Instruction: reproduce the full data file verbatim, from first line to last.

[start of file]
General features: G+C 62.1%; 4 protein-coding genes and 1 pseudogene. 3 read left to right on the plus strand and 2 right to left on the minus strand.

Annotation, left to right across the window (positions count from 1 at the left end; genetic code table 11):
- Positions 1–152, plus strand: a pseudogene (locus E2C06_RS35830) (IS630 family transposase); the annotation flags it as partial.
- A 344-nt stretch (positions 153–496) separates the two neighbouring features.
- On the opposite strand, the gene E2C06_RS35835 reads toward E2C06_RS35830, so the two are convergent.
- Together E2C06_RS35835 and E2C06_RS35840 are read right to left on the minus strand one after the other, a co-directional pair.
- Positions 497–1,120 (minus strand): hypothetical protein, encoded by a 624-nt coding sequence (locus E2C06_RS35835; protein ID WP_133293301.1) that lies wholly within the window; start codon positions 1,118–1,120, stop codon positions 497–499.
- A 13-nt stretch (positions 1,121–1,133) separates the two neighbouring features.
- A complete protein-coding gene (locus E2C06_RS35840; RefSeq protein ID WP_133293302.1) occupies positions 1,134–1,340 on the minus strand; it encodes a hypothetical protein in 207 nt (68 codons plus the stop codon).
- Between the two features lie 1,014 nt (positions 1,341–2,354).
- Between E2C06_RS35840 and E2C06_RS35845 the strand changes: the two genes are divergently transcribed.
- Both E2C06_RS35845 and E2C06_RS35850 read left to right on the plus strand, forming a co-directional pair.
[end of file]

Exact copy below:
General features: G+C 62.1%; 4 protein-coding genes and 1 pseudogene. 3 read left to right on the plus strand and 2 right to left on the minus strand.

Annotation, left to right across the window (positions count from 1 at the left end; genetic code table 11):
- Positions 1–152, plus strand: a pseudogene (locus E2C06_RS35830) (IS630 family transposase); the annotation flags it as partial.
- A 344-nt stretch (positions 153–496) separates the two neighbouring features.
- On the opposite strand, the gene E2C06_RS35835 reads toward E2C06_RS35830, so the two are convergent.
- Together E2C06_RS35835 and E2C06_RS35840 are read right to left on the minus strand one after the other, a co-directional pair.
- Positions 497–1,120 (minus strand): hypothetical protein, encoded by a 624-nt coding sequence (locus E2C06_RS35835; protein ID WP_133293301.1) that lies wholly within the window; start codon positions 1,118–1,120, stop codon positions 497–499.
- A 13-nt stretch (positions 1,121–1,133) separates the two neighbouring features.
- A complete protein-coding gene (locus E2C06_RS35840; RefSeq protein ID WP_133293302.1) occupies positions 1,134–1,340 on the minus strand; it encodes a hypothetical protein in 207 nt (68 codons plus the stop codon).
- Between the two features lie 1,014 nt (positions 1,341–2,354).
- Between E2C06_RS35840 and E2C06_RS35845 the strand changes: the two genes are divergently transcribed.
- Both E2C06_RS35845 and E2C06_RS35850 read left to right on the plus strand, forming a co-directional pair.